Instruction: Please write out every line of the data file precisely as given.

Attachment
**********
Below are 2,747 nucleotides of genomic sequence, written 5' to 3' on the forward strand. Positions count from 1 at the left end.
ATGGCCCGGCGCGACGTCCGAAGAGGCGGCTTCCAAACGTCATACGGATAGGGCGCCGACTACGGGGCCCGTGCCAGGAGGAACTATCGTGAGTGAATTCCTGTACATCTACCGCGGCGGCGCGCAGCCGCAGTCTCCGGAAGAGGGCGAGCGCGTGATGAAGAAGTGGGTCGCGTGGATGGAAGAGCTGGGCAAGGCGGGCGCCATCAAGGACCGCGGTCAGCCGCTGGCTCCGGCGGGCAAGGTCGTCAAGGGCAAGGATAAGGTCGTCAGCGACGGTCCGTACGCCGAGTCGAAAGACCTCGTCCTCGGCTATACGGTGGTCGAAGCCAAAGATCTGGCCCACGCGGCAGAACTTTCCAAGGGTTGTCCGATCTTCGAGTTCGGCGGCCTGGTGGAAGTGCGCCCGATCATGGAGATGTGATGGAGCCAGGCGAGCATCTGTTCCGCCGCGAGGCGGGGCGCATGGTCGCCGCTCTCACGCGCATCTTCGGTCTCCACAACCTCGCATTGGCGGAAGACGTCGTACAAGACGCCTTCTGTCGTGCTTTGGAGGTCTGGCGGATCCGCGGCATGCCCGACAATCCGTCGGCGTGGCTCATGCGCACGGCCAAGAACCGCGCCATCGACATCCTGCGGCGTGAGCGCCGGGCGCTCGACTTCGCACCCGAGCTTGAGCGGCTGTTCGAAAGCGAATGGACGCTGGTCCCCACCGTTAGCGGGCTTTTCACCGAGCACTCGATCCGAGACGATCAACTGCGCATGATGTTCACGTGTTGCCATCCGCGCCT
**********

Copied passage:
Below are 2,747 nucleotides of genomic sequence, written 5' to 3' on the forward strand. Positions count from 1 at the left end.
ATGGCCCGGCGCGACGTCCGAAGAGGCGGCTTCCAAACGTCATACGGATAGGGCGCCGACTACGGGGCCCGTGCCAGGAGGAACTATCGTGAGTGAATTCCTGTACATCTACCGCGGCGGCGCGCAGCCGCAGTCTCCGGAAGAGGGCGAGCGCGTGATGAAGAAGTGGGTCGCGTGGATGGAAGAGCTGGGCAAGGCGGGCGCCATCAAGGACCGCGGTCAGCCGCTGGCTCCGGCGGGCAAGGTCGTCAAGGGCAAGGATAAGGTCGTCAGCGACGGTCCGTACGCCGAGTCGAAAGACCTCGTCCTCGGCTATACGGTGGTCGAAGCCAAAGATCTGGCCCACGCGGCAGAACTTTCCAAGGGTTGTCCGATCTTCGAGTTCGGCGGCCTGGTGGAAGTGCGCCCGATCATGGAGATGTGATGGAGCCAGGCGAGCATCTGTTCCGCCGCGAGGCGGGGCGCATGGTCGCCGCTCTCACGCGCATCTTCGGTCTCCACAACCTCGCATTGGCGGAAGACGTCGTACAAGACGCCTTCTGTCGTGCTTTGGAGGTCTGGCGGATCCGCGGCATGCCCGACAATCCGTCGGCGTGGCTCATGCGCACGGCCAAGAACCGCGCCATCGACATCCTGCGGCGTGAGCGCCGGGCGCTCGACTTCGCACCCGAGCTTGAGCGGCTGTTCGAAAGCGAATGGACGCTGGTCCCCACCGTTAGCGGGCTTTTCACCGAGCACTCGATCCGAGACGATCAACTGCGCATGATGTTCACGTGTTGCCATCCGCGCCT